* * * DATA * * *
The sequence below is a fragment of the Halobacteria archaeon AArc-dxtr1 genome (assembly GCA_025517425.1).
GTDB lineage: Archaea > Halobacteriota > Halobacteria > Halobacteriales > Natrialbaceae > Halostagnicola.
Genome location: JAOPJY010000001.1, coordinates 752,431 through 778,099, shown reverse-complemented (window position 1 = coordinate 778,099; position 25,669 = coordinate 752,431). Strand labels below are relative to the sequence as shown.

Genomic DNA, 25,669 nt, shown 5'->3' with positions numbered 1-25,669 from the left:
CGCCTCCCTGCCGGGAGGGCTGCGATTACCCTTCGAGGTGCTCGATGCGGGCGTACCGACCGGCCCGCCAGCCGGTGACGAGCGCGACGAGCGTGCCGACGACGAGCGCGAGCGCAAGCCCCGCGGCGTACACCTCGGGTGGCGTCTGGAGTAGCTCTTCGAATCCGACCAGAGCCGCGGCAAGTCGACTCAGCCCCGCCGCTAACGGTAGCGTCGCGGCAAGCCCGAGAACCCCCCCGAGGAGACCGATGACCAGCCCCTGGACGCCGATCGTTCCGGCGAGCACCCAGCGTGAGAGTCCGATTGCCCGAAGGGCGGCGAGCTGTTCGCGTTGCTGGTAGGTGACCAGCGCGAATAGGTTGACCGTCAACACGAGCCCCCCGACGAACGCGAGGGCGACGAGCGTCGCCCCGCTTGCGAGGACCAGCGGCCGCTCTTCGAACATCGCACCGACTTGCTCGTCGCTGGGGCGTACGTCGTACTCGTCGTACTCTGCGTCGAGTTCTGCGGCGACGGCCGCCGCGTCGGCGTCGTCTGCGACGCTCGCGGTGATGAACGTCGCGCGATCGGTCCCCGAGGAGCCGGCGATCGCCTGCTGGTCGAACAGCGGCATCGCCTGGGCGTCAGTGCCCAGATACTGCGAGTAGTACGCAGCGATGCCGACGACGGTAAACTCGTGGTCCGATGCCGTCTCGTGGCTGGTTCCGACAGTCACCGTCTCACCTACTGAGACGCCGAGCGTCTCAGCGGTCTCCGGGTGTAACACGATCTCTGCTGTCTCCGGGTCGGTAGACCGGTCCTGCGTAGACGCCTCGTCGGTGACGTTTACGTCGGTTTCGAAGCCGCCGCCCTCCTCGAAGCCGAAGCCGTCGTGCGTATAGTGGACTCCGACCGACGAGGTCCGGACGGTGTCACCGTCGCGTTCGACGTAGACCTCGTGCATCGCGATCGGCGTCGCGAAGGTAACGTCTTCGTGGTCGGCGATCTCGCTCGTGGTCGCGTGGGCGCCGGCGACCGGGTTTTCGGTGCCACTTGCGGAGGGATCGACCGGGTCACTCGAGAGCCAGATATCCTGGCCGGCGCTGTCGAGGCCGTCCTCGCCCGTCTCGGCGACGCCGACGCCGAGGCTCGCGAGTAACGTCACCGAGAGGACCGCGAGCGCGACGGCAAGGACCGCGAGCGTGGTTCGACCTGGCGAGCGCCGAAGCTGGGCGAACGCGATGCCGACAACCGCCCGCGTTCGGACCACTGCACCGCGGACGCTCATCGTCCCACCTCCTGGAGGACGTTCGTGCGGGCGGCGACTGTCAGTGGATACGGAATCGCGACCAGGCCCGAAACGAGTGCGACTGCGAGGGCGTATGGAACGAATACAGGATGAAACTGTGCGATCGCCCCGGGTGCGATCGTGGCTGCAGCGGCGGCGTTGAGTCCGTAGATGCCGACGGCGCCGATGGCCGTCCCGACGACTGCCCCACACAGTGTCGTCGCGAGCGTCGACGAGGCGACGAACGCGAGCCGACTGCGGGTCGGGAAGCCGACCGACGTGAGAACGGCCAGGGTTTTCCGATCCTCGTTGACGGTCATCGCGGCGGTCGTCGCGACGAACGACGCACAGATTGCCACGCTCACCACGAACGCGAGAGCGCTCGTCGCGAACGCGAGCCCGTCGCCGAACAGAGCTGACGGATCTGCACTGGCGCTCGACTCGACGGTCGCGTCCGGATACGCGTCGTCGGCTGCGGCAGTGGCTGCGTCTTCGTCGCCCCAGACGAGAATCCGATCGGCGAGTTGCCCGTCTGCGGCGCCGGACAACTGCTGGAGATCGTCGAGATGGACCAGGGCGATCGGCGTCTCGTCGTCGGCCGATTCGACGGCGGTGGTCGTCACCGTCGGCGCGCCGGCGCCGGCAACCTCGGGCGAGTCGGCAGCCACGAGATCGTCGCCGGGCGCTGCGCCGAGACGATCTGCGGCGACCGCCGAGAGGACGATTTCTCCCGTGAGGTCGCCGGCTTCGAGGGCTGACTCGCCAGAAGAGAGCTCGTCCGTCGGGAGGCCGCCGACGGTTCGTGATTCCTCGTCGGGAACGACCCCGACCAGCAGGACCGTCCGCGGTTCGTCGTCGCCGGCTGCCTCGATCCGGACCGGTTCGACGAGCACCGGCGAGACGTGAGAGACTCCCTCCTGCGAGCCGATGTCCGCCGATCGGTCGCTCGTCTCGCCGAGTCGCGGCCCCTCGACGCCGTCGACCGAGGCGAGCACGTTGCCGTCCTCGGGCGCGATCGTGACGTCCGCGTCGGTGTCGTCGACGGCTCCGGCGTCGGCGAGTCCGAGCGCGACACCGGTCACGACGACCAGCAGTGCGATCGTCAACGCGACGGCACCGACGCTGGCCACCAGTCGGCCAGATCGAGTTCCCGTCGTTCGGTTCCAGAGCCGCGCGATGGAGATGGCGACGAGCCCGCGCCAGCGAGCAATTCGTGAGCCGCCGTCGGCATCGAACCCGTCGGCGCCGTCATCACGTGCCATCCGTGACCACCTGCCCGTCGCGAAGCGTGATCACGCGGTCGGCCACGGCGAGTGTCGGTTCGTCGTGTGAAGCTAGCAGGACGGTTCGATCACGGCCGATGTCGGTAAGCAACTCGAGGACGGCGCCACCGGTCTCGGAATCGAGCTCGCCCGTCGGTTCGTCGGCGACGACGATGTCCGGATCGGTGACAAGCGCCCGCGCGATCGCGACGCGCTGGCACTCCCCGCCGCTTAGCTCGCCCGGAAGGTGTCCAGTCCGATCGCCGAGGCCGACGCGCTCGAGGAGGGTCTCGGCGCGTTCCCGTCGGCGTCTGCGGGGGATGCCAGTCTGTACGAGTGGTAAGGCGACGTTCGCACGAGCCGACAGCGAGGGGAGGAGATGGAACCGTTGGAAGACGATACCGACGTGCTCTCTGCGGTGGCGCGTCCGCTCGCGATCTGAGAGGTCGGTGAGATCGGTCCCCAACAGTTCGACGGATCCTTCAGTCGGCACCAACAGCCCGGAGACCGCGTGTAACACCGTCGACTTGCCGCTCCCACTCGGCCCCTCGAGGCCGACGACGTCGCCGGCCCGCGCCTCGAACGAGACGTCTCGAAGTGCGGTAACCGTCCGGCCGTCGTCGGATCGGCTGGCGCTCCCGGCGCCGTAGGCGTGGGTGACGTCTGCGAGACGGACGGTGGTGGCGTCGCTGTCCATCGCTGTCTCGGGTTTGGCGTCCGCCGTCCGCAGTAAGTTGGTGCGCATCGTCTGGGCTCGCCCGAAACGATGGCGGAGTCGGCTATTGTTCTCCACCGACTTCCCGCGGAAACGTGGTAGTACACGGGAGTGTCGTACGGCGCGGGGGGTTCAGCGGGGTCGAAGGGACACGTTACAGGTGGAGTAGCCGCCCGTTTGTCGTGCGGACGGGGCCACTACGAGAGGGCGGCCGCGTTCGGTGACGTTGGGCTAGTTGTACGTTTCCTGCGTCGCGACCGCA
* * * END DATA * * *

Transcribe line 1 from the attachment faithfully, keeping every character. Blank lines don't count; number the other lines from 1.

The sequence below is a fragment of the Halobacteria archaeon AArc-dxtr1 genome (assembly GCA_025517425.1).